I’m a writer with disabilities who is passionate about seeing disability in a character as a trait and not the character. I love all things about writing. I love the research, I love to read everything from cereal boxes, dictionaries, encyclopedias, and I love to ask questions! In roaming the web, I noticed many blog posts and entries on Goodreads about the difficulty in finding good fiction and non-fiction where characters are not portrayed as their disability. I find this disconcerting. A person with a disability is first a person.

I am a person. I had challenges early, born with C-shaped legs requiring footwear built up with wrenches (in those days) to straighten my legs. My bone structure from the legs to the hips are not aligned, something I learned after I could no longer work due to autoimmune problems, thirty-plus-years with fibromyalgia, and severe arthritis, balance issues, and living a lifetime struggling with mental health problems like anxiety, depression, and living with bipolar disorder.  I haven’t let any of my “traits” be who I am. I am intelligent, compassionate, empathetic, follow politics, have been a lifetime learner. I am a Christian and get my strength and courage from God. I have been writing since childhood. I love writing articles about disability, currently at Almost An Author.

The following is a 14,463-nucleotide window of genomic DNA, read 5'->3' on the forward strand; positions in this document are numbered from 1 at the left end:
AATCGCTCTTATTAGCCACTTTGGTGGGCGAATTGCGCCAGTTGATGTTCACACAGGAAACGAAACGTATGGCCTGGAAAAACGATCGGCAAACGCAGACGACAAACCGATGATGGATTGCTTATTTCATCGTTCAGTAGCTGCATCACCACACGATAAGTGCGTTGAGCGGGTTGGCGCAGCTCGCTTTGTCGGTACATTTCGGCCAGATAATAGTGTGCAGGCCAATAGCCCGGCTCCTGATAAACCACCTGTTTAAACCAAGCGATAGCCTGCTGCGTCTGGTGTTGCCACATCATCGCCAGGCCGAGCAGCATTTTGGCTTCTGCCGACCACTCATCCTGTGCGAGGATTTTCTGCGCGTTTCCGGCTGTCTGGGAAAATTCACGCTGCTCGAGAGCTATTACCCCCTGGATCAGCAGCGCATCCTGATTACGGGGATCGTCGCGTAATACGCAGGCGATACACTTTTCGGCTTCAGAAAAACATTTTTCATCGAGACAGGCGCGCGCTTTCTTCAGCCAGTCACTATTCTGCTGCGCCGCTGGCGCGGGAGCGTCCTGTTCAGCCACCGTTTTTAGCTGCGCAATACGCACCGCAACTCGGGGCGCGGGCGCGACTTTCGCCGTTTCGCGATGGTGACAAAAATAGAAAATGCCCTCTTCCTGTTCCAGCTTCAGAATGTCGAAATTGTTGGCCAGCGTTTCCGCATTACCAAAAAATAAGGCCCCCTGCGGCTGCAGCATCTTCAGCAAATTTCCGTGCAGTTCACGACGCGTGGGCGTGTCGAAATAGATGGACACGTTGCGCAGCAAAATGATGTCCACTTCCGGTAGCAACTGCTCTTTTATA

This blog is for me, my thoughts and ramblings, and my instructions on how I believe ‘we’ as the disabled are to be portrayed in non-fiction as well as fictional stories from the young to the elderly. This is also your blog and I welcome your thoughts and feelings about what you’ve read, things you’ve seen, helpful organizations, places where you’ve seen it written ‘all wrong’.

A few years ago, I saw so many requests for disability stories. Not so much anymore as I see the word diversity being used a great deal which could be any number of things. In my blog, I am concentrating on disability. Disability is not picky. Many will be in time, and many already know someone who struggles with challenges but know these things don’t define the inner-human. Disability occurs regardless of social status, race, gender, or religious belief.

I am anxious to hear from you, living with a disability or not, about the scope of topics in this blog. Do you like my approach? Have I got it all wrong? What are you thinking about when you read a post?

Let’s write disability as ability, and let’s write people first.